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My shade garden, used to be anyway

Posted by fleuries 5b (My Page) on
Wed, Jul 24, 13 at 17:11

Half of my garden was designed for light/dappled shade with morning sun, and the other half gets sun through 1 p.m. and late afternoon sun, enough to grow roses. I really liked the way the Francis Williams hostas came up at the shady end in a big round like a shrub and filled in that space, I was not quite through refining, always feeling it was a work in progress, but recent property line changes have resulted in burning my Francis Williams.

This picture is showing the sun streaming in after the trees went down, but before the fence. I will post that in another post.

Recently, in the past two years I have been overwhelmed with changes on the next property over, first a lot of trees went out and a landscaper came in and did a nice job, but then that owner left mid way, and the newest owners have put up fence along my yard, where the lady who left was contemplating a row of arborvitae for screening.

I was waiting on the arborviate screening so I have added nothing in the meantime, and since the trees went down, the hosta burns every afternoon, even with the six foot fence. The space along the fence can be planted by me, even planted with arborvitae, they were going to be the Dark (Nigra) Green. So, I planted one, but I have found that it might not get enough sun there for it to perform. The top of it gets sun, and looks nice but the bottom has defoliated.

The problem space is three 8 ft. fence panels wide (24 feet.) Above the fence and in a shaft of sunlight to the back 1/4 of the garden there is intensive afternoon sun all afternoon long, especially from 1:30 to 6 p.m. I used to have dappled sun, and would face my chair in that direction for drinking beverages and reading, but now we have to keep moving our chairs.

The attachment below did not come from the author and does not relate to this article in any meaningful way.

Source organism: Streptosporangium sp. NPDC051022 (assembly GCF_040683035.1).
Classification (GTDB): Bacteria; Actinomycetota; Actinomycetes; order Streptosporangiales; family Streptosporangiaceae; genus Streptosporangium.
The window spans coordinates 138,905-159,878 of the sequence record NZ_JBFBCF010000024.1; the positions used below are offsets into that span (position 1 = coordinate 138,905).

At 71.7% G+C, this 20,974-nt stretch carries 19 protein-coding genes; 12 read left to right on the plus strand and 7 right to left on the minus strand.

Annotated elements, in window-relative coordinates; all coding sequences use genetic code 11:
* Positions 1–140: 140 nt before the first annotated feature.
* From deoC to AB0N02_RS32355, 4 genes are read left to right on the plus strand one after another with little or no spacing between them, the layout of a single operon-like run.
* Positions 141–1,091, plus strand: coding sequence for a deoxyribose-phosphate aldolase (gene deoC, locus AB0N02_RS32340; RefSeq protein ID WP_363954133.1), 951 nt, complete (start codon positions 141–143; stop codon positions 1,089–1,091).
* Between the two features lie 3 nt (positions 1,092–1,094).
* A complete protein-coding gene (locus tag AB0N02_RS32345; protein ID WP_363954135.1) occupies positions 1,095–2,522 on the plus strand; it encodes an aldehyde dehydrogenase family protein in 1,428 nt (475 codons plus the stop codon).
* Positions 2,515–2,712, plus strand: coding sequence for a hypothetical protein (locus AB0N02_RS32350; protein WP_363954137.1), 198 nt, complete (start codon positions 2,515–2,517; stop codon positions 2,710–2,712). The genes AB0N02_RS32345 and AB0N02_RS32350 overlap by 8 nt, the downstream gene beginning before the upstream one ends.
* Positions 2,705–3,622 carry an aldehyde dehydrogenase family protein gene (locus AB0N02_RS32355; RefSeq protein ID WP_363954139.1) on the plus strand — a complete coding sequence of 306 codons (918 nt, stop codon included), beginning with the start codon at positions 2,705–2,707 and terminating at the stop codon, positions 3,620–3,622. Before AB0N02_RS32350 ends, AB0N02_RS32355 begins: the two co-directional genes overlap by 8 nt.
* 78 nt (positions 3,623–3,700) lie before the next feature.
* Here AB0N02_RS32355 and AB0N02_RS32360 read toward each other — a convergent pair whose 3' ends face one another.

Along the fence I have dug out the roots of the old trees and made a four foot wide bed to start, the fence is at least 1 foot from the property line, and does not follow a straight line. (There are no actual straight lines or perpendicular corners, this is new england.) I can plant in that 3 panel space to start with. Should I just cover it with arborvitae to start and then dig out and plant another row with other plants? Can I put a tree where there is only a guarantee of 4-6 hours of sun? How about any of these: dogwood or dogwood variety, redbud or pansy redbud? And where to place it in relation to the evil Norway Maple graciously shading our afternoons, and the white pine? There is about 10-12 feet from the garden bed to the fence, with a grass path, and it is a swale, and the beds seem raised, so I would have to enlarge the back bed for it.
How many feet away do you plant from a stockade fence?

So, would you put more Dark Green arborvitae, how many, two more be enough, they end up looking more like christmas trees; Would you dig out frances williams and what would i put there? Is there enough light for a quickfire hydrangea, they get big and round and there is a lot of space, but it would look like nothing in winter; I am feeling evergreen challenged but have hopes of more rhodies and more refining at the end of the summer. I can do about $200-$400 plants at a time, all my labor and maybe, except for a tree, they need to ride in my car. I am also considering a conical green boxwood shrub in the bed, next to where the frances williams are.


Follow-Up Postings:

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RE: My shade garden, used to be anyway

This is the fence. In winter.


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RE: My shade garden, used to be anyway